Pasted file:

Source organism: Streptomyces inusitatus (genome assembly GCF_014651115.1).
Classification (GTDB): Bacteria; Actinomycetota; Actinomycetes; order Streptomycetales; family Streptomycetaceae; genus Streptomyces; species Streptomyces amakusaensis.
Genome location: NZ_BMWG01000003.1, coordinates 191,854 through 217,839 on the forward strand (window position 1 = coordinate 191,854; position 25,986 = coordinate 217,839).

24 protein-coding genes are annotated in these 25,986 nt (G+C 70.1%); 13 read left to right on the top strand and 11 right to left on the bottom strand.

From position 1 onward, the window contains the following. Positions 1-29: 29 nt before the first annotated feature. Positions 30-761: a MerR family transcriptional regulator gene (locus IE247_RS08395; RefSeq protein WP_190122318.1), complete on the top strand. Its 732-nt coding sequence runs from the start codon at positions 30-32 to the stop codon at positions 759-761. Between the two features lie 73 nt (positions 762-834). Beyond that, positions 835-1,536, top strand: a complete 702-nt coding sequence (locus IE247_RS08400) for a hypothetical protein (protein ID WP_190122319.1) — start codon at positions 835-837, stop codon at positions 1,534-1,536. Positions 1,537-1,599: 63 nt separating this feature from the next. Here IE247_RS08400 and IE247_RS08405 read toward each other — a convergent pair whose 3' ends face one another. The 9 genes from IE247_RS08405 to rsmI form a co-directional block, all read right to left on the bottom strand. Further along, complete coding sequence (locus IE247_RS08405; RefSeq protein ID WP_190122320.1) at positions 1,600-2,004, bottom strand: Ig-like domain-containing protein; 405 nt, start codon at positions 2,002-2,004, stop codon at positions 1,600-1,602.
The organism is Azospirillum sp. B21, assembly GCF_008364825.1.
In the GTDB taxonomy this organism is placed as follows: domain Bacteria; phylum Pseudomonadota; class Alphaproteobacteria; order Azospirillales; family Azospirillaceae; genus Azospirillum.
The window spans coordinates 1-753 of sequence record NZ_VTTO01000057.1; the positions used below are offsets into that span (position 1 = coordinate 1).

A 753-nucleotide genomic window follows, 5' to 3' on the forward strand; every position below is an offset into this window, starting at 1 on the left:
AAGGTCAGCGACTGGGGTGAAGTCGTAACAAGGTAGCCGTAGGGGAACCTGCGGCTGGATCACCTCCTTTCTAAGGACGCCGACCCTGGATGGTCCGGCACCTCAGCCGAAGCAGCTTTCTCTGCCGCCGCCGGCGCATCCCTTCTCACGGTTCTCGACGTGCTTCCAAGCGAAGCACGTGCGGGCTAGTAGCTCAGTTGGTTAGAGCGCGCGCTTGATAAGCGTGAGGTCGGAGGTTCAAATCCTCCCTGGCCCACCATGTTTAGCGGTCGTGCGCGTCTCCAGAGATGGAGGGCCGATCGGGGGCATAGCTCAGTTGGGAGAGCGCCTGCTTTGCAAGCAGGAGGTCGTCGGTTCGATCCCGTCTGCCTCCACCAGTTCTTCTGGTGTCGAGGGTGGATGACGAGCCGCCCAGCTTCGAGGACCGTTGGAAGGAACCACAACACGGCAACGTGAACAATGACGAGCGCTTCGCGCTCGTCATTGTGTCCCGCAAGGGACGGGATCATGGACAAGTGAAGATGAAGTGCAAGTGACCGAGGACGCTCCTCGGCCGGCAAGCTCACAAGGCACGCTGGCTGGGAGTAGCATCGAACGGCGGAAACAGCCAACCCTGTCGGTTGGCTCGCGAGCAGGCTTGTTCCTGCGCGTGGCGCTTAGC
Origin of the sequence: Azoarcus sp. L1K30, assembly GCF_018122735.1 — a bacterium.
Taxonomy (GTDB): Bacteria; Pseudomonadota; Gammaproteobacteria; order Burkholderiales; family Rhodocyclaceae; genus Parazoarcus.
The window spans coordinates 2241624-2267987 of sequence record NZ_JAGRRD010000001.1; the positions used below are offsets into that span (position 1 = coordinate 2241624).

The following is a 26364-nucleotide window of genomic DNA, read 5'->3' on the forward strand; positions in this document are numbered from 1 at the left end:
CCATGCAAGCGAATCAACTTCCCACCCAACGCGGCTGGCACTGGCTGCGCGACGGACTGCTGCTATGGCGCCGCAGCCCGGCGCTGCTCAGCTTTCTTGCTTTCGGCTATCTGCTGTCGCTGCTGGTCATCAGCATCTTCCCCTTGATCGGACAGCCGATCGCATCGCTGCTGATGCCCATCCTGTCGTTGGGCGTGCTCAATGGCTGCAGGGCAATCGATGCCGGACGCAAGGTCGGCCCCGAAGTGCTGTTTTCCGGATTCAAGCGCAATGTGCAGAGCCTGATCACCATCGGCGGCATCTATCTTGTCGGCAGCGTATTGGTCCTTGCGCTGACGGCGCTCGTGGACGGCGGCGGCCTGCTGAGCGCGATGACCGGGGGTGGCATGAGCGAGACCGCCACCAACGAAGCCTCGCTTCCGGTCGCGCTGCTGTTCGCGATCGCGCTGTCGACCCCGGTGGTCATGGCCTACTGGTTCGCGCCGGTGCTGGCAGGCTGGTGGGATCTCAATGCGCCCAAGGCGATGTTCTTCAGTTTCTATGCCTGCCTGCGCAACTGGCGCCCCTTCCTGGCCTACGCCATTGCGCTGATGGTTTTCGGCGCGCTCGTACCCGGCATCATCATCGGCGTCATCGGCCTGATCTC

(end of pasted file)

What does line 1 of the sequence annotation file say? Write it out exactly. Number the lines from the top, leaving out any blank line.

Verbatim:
Source organism: Streptomyces inusitatus (genome assembly GCF_014651115.1).